The outburst by Dennis Skinner, the MP for Bolsover, during Question Time followed several reports that Jack Cunningham, the cabinet enforcer, and other ministers had taken the Concorde to ministerial meeting although cheaper flights would have been available. There have also been allegations of ministers staying in luxury hotels and dining out.
"Some of us on this side of the House are not very happy about the way in which people want to live the high life, fly Concorde and the rest of it," Mr Skinner said.
He drew laughter from MPs when he added: "With the Tories we can't get it right. Thirty years ago they criticised us for not taking the Concorde."
But Alan Milburn, the Chief Secretary to the Treasury, insisted that strict ministerial codes were being observed when travel arrangements were made.
The Prime Minister's Official Spokesman also tried to quell the row, saying the cost for overseas trips had fallen under this Government. Despite ministers' increased responsibilities during Britain's presidency of the European Union and its chairmanship of G8 and Commonwealth Summit, the cost for travel was between pounds 5m and pounds 6m in its first year in power, whereas it had been between pounds 6m and pounds 8m during the last Tory government.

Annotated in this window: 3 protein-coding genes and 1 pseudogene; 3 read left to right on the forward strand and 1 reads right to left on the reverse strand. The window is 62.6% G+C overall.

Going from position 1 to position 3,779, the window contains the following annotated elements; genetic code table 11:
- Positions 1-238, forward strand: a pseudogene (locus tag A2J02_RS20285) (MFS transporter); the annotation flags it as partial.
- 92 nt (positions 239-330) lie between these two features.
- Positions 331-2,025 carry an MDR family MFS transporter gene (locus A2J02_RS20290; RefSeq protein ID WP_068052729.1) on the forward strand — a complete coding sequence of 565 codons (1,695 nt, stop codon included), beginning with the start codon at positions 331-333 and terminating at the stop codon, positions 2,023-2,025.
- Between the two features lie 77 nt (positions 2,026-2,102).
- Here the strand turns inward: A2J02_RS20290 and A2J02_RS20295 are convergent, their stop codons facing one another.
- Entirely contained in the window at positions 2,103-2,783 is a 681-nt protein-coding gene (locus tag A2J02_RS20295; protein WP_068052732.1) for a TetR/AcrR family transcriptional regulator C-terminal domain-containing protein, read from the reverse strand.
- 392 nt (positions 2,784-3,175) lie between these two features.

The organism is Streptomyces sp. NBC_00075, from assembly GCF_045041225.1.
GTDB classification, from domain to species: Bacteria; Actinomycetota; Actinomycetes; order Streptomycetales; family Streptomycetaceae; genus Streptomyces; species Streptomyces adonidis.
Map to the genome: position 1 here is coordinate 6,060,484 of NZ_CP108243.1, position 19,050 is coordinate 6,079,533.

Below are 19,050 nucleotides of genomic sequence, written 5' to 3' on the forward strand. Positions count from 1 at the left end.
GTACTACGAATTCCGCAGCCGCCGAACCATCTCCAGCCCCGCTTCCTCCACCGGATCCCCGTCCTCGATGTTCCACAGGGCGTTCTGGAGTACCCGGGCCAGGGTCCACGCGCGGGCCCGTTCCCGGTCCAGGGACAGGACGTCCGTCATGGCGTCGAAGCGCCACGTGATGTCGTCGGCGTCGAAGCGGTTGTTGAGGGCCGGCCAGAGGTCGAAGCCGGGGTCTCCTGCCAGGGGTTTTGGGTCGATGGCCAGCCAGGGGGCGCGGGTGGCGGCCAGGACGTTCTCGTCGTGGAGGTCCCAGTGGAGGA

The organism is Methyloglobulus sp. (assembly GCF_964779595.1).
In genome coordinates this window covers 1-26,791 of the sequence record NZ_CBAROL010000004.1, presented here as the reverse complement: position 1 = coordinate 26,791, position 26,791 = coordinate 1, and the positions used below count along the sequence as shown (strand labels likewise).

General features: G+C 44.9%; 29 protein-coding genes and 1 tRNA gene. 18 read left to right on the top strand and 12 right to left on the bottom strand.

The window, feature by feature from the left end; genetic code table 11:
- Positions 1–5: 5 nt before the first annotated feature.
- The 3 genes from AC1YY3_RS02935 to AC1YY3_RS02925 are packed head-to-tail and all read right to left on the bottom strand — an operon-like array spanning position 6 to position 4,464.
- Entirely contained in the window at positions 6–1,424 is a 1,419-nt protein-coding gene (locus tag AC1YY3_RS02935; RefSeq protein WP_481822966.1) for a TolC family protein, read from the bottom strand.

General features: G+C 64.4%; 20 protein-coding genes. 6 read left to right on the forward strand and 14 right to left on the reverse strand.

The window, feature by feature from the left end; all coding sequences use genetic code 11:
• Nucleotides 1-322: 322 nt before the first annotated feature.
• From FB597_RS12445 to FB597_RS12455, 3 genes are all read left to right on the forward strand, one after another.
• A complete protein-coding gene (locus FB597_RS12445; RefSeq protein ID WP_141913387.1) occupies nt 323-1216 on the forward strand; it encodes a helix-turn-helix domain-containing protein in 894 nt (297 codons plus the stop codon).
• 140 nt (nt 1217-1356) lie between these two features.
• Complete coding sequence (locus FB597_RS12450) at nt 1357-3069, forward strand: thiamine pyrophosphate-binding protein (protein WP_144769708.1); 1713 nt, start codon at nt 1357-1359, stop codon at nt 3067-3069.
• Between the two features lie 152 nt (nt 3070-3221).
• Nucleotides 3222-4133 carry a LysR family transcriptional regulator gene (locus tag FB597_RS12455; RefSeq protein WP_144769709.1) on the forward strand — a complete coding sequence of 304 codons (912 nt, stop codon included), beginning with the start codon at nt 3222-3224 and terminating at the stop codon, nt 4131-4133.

He said the cost for the current year was expected to be pounds 4m. "William Hague, when a social security minister, ran up a bill of pounds 7,000 during a trip to the US," he added.
The spokesman indicated that the Government would in future refuse to answer questions about travel arrangements because it wasted valuable time. "This is something we are not going to play along with."
Francis Maude, the shadow Chancellor, said it was an "outrage to treat such information as a state secret". Tory sources indicated they would be writing to the National Audit Office to ask for an inquiry.Reuse content